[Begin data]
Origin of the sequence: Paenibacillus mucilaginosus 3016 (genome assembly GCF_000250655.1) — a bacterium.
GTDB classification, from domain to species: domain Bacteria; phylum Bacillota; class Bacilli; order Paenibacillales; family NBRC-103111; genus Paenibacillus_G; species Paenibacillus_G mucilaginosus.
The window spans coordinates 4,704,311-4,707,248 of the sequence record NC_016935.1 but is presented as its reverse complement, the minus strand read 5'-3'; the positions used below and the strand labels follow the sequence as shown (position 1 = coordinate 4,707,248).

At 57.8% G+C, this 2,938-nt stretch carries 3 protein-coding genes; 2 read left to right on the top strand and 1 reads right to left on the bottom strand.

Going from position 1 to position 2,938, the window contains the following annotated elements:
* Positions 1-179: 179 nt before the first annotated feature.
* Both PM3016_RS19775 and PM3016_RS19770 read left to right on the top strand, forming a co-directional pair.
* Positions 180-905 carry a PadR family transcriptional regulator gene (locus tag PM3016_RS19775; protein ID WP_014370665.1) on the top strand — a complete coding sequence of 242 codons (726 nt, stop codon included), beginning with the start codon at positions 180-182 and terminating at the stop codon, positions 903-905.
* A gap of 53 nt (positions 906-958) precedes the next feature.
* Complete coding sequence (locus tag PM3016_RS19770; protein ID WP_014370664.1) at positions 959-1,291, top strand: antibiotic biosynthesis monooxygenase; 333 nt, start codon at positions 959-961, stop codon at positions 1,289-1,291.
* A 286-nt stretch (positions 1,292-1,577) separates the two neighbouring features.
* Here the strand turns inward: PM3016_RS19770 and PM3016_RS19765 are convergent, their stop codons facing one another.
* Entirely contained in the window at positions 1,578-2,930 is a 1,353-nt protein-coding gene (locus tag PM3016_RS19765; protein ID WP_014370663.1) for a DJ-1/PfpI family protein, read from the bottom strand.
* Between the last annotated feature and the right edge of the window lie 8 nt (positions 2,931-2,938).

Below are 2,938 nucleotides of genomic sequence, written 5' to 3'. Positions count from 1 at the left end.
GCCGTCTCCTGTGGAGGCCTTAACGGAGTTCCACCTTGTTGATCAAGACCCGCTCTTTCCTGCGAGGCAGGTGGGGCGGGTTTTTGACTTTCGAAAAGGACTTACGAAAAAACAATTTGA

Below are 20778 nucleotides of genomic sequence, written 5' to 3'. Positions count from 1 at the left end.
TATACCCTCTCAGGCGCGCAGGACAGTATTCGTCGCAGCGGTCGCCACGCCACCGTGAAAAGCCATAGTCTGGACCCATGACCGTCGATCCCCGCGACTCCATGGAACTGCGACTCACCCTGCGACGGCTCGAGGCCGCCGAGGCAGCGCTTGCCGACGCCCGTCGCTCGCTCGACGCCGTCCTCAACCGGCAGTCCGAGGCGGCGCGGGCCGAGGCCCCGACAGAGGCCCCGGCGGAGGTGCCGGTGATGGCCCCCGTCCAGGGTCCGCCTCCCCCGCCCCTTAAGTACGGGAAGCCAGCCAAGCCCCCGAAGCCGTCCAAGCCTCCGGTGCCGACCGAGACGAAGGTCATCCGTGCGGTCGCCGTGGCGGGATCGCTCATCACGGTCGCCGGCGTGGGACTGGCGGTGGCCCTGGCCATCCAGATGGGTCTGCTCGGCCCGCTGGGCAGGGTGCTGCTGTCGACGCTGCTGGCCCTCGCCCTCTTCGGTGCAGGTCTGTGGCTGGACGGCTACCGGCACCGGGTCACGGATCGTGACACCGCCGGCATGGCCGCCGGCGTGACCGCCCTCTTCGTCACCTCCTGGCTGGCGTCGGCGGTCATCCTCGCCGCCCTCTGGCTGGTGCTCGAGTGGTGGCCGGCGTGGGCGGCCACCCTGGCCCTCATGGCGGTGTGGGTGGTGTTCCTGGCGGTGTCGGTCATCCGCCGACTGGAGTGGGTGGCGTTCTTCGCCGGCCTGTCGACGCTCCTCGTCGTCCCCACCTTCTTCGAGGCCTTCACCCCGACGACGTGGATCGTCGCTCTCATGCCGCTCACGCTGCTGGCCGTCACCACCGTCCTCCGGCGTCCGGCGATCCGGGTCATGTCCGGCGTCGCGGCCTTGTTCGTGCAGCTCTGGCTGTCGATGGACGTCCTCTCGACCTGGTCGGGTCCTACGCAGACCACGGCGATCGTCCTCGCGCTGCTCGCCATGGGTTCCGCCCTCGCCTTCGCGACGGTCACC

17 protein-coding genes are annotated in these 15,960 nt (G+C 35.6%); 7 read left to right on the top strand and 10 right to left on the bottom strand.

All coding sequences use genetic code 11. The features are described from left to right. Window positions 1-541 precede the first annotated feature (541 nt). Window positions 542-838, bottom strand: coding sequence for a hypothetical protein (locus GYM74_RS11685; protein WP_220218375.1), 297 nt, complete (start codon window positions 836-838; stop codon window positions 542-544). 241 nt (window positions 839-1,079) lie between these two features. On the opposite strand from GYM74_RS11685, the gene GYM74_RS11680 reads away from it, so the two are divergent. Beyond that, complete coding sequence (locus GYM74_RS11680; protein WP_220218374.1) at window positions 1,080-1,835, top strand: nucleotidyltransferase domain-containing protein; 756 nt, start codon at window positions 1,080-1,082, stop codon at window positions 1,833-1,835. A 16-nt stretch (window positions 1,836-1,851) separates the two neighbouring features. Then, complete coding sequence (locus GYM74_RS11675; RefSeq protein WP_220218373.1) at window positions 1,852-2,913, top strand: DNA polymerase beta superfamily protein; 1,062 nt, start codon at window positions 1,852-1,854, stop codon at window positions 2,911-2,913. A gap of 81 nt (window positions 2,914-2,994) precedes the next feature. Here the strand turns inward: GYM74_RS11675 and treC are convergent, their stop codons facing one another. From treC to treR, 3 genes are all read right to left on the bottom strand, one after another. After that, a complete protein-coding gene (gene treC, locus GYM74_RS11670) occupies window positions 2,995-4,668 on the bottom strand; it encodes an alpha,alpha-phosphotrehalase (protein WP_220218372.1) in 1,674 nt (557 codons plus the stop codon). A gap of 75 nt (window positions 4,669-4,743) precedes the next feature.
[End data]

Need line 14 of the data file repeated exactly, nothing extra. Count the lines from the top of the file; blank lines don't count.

* Between the last annotated feature and the right edge of the window lie 8 nt (positions 2,931-2,938).